The transformative power of giving thanks – “Grateful” by Diana Butler Bass
By Steve Oelschlager
Stewardship Program Coordinator, Evangelical Lutheran Church in America
In her recent book, “Grateful: The Transformative Power of Giving Thanks,” Diana Butler Bass explores the topic of gratitude in a comprehensive and insightful way. She looks at distinctions between personal and public gratitude, how gratitude makes us feel emotionally versus what it inspires us to do in our ethics, and the challenge of being grateful even when our personal stories are not all upbeat and rosy.
Bass contrasts gratitude that is driven by a sense of compulsion and duty (reciprocity to discharge a debt) against gratitude for life’s many tailwinds, grace, gifts that are freely given and impossible to repay. It turns out that the transactional model of gratitude was integral to hierarchical patronage systems of ancient Egypt and Rome, where people were expected to return taxes to Pharaoh and Caesar or be ingrates deserving punishment. Who would have thought that something as honorable as gratitude could have a history of control and domination?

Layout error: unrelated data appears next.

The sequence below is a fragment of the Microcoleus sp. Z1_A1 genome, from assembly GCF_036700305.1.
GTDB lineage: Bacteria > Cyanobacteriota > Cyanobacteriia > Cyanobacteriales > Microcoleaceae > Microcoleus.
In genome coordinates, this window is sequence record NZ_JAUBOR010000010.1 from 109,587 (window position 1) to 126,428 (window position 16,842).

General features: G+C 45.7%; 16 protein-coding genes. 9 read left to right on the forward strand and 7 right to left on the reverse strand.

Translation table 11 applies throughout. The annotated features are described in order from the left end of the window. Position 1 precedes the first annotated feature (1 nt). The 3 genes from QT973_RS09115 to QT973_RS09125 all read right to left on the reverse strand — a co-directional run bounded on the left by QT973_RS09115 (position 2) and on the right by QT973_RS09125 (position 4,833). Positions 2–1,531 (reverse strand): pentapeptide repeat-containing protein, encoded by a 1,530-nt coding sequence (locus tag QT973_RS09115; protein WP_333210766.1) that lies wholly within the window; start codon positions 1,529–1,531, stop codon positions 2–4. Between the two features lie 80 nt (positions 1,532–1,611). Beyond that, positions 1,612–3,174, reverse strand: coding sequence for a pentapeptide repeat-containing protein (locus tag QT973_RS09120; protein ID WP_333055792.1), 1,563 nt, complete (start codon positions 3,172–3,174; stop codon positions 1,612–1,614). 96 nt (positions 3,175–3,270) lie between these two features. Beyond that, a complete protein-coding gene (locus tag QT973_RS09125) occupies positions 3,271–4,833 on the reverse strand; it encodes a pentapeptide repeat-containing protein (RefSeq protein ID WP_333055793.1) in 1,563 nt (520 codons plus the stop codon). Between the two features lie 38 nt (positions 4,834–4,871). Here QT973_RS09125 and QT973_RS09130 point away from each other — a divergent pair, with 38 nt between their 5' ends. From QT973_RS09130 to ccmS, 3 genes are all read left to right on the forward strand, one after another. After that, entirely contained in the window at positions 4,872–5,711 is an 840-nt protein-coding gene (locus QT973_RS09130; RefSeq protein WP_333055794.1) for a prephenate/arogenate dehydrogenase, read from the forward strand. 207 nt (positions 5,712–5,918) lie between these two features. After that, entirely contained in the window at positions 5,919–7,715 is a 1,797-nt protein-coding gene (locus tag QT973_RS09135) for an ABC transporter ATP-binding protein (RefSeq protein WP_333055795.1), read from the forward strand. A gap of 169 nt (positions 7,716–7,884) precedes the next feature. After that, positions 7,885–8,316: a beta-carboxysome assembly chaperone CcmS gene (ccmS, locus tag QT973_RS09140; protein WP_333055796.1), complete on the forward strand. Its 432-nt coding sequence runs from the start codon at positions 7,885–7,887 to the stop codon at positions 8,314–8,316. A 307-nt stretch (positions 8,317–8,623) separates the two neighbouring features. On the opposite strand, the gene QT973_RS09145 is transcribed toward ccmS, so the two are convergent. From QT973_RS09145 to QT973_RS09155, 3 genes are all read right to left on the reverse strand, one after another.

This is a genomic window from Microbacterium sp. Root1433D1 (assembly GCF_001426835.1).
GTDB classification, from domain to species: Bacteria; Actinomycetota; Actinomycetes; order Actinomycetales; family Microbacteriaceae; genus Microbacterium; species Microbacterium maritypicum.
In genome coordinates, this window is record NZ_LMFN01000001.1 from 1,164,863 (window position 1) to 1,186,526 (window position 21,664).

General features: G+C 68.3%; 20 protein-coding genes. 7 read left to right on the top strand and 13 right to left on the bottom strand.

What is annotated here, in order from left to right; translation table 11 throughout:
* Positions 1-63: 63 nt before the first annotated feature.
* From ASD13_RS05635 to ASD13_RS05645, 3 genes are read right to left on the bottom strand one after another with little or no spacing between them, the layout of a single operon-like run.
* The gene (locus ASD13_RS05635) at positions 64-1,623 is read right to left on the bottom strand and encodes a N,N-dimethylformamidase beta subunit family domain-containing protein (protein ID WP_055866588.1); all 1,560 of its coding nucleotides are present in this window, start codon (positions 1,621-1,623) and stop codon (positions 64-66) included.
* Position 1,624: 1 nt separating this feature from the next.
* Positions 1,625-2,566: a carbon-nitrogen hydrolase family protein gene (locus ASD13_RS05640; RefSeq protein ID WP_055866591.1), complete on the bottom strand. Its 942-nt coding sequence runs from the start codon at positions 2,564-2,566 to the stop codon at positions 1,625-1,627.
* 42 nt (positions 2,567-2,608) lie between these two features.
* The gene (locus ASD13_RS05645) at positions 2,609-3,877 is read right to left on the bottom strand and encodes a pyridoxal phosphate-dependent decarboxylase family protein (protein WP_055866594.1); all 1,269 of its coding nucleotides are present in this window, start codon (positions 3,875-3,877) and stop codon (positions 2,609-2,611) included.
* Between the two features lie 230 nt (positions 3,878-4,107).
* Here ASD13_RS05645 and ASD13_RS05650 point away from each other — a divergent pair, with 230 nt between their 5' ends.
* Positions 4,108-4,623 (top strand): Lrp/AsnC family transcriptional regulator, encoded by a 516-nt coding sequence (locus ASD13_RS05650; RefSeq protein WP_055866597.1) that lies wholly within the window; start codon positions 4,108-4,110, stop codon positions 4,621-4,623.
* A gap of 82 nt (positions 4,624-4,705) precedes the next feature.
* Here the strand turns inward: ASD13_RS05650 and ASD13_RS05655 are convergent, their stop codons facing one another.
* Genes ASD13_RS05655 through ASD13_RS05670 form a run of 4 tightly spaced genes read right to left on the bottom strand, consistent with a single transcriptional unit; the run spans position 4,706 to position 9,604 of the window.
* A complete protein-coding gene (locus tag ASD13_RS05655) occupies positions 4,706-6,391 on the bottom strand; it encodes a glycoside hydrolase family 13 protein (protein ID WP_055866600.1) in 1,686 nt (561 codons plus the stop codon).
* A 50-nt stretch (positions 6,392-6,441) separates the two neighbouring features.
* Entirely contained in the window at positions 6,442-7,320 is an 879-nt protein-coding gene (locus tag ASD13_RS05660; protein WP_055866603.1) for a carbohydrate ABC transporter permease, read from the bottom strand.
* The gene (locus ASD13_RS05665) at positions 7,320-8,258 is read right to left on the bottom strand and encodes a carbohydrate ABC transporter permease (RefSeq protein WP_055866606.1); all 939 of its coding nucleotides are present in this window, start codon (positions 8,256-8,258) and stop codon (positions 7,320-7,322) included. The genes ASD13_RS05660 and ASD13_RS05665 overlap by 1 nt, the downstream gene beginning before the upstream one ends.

As far as transformation is concerned, Bass writes:
“Gratitude, at its deepest and perhaps most transformative level, is not warm feelings about what we have. Instead, gratitude is the deep ability to embrace the gift of who we are, that we are, that in the multibillion-year history of the universe each one of us has been born, can love, grows in awareness, and has a story. Life is the gift. When that mystery fills our hearts, it overwhelms us and a deep river of emotions flows forth — feelings we barely knew we were capable of holding.”Diana Butler Bass
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